Finance Minister welcomes confirmation that Ulster Bank will remain a core part of RBS.
Finance Minister Simon Hamilton MLA, has welcomed the confirmation provided in the Government’s report on its ‘review into Royal Bank of Scotland (RBS) and the case for a bad bank’ that Ulster Bank will remain a core part of the RBS.
The Minister expressed some concern at certain aspects of the announcement particularly around the implications for jobs and the local property market and committed to work with HM Treasury and Ulster Bank to satisfactorily resolve these issues.
“I had been very concerned that any decision to place Ulster Bank into a ‘Bad Bank’ would have been disastrous for our local economy and competitiveness of our local banking sector. Ulster Bank is one of our leading banks with over 30% market share and the only one of our four major players that is UK owned and is often the only one of our banks that has historically offered access to the UK Government initiatives. This is an issue I have been pressing very strongly with the Government and one I am pleased they have recognised.”
He added: “There are aspects of the announcement particularly those with possible implications for jobs and the local property market that clarification and certainty is required on. I will continue to engage with the Bank and the Government on all of these matters as the review of the Ulster Bank announced today is undertaken. This review will provide us with an important opportunity to shape Ulster Bank to ensure that it can sustainably meet the needs of the Northern Ireland economy going forward.”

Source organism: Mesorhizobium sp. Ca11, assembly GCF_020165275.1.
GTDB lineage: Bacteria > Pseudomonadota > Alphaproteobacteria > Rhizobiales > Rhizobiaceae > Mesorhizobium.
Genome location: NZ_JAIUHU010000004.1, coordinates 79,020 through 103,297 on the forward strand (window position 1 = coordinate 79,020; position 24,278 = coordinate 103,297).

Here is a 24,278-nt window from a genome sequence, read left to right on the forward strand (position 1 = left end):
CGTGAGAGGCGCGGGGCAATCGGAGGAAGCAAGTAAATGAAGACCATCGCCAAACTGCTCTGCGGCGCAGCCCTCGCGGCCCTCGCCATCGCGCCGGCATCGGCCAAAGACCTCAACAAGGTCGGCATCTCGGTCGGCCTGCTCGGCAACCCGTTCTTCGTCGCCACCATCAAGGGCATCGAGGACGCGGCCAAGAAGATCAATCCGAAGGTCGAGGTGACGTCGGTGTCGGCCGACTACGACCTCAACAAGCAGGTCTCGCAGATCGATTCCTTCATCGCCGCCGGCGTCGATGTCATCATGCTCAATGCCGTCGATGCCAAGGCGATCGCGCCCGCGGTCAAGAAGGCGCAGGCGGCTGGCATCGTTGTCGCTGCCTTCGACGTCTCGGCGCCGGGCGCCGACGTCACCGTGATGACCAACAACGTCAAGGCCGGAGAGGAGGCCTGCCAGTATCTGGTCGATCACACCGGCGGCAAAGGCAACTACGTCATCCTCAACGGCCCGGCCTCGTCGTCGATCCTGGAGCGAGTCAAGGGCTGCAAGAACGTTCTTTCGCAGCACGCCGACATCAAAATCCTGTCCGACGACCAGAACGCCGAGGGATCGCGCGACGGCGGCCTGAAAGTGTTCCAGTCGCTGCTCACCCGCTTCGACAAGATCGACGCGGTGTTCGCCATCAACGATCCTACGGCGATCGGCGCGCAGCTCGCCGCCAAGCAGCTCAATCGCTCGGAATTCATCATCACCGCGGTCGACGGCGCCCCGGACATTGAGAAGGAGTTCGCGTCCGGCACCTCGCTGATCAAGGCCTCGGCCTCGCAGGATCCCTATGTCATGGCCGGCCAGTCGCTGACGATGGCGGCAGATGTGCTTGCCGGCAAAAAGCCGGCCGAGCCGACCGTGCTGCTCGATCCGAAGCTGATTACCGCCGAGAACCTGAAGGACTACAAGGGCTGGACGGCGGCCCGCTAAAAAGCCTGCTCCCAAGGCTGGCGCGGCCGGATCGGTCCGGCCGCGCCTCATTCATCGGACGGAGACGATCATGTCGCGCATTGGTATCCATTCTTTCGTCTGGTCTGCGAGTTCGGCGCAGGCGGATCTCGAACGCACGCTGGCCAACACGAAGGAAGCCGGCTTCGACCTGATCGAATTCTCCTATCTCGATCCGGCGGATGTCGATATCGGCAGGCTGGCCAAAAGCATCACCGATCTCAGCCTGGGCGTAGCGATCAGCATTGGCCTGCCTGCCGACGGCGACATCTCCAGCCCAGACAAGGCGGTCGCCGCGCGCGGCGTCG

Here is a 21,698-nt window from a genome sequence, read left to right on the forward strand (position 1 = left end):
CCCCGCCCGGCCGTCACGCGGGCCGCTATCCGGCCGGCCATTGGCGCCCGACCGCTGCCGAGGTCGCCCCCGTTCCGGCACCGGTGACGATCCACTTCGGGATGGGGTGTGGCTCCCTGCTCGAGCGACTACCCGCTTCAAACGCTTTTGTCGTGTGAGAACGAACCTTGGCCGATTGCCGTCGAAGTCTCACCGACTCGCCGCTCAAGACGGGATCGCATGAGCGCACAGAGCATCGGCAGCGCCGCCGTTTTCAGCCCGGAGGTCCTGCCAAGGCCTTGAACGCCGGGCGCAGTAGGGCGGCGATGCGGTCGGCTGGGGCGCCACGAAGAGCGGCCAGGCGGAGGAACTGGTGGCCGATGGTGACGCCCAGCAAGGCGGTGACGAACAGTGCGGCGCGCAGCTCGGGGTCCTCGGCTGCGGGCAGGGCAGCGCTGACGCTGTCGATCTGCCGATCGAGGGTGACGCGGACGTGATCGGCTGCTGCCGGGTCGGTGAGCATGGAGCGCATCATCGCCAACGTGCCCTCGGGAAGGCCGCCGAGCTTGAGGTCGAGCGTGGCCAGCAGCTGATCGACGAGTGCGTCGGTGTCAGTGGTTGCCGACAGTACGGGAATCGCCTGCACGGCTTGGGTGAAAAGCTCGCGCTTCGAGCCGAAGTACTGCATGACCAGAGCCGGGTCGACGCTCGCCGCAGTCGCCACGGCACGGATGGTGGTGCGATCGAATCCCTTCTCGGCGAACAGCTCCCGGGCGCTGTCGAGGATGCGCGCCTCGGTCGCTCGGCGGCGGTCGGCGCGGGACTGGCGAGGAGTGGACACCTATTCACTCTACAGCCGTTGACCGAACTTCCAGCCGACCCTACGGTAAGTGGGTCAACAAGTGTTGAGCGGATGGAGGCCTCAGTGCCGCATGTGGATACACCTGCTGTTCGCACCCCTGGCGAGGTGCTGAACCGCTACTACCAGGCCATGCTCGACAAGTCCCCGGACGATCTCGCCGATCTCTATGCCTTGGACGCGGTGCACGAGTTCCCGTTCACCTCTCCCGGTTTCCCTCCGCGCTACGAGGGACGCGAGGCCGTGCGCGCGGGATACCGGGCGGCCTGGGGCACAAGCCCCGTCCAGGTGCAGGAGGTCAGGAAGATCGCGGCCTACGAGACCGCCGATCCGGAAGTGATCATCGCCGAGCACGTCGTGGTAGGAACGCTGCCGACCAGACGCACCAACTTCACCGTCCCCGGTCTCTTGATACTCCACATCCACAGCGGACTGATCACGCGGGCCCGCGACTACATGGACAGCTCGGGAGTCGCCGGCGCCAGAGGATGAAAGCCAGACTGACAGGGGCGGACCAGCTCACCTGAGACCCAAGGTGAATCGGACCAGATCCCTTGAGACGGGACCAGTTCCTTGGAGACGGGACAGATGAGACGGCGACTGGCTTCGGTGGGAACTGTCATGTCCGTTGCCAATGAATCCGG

Ritchie welcomes RBS commitment to Ulster Bank
South Down MP Margaret Ritchie (SDLP) has supported Royal Bank of Scotland’s renewed commitment to Ulster Bank but warned that the industry still needs to face up to the real challenges that lie ahead.
Speaking following the release of the Treasury and PRA commissioned report into the bank Ms Ritchie said: “I am glad that the future of Ulster Bank in Ireland is now on a more secure footing and that the bank can move on to deal with other priorities.
“There remain a number of troubling issues to come out of this report, issues not just for Ulster Bank but for the whole sector. Worryingly RBS, and to an even greater degree Ulster Bank, still seem to be exposed to heavy losses and I would call for reassurances that they won’t shed further jobs across Ireland.
“The whole banking sector must face up to the fact that the public have largely lost faith in the banks and they no longer see them as working in the public interest. If they are to restore that trust RBS and Ulster Bank must now live up to their promise of prioritising the real economy and working for the consumer rather than the speculative elements that typified the worst of the casino culture in banking.
“We should not forget that this bank is still 81 per cent owned by the public and without public support during the financial crash there would probably no longer be an RBS.
“In return we should expect our banks to work for our people. One essential way of renewing this relationship is for the banks to focus on increasing lending to our small and medium-sized businesses who are still finding it increasingly difficult to access finance. It is worrying that today’s report states that RBS are still refusing three out of four lending requests from such businesses.
“Responsible lending to such businesses, which are the lifeblood of our economy, combined with a renewed focus on banking that works for the consumer can begin to reform the damaged relationship between the banks and the rest of society.”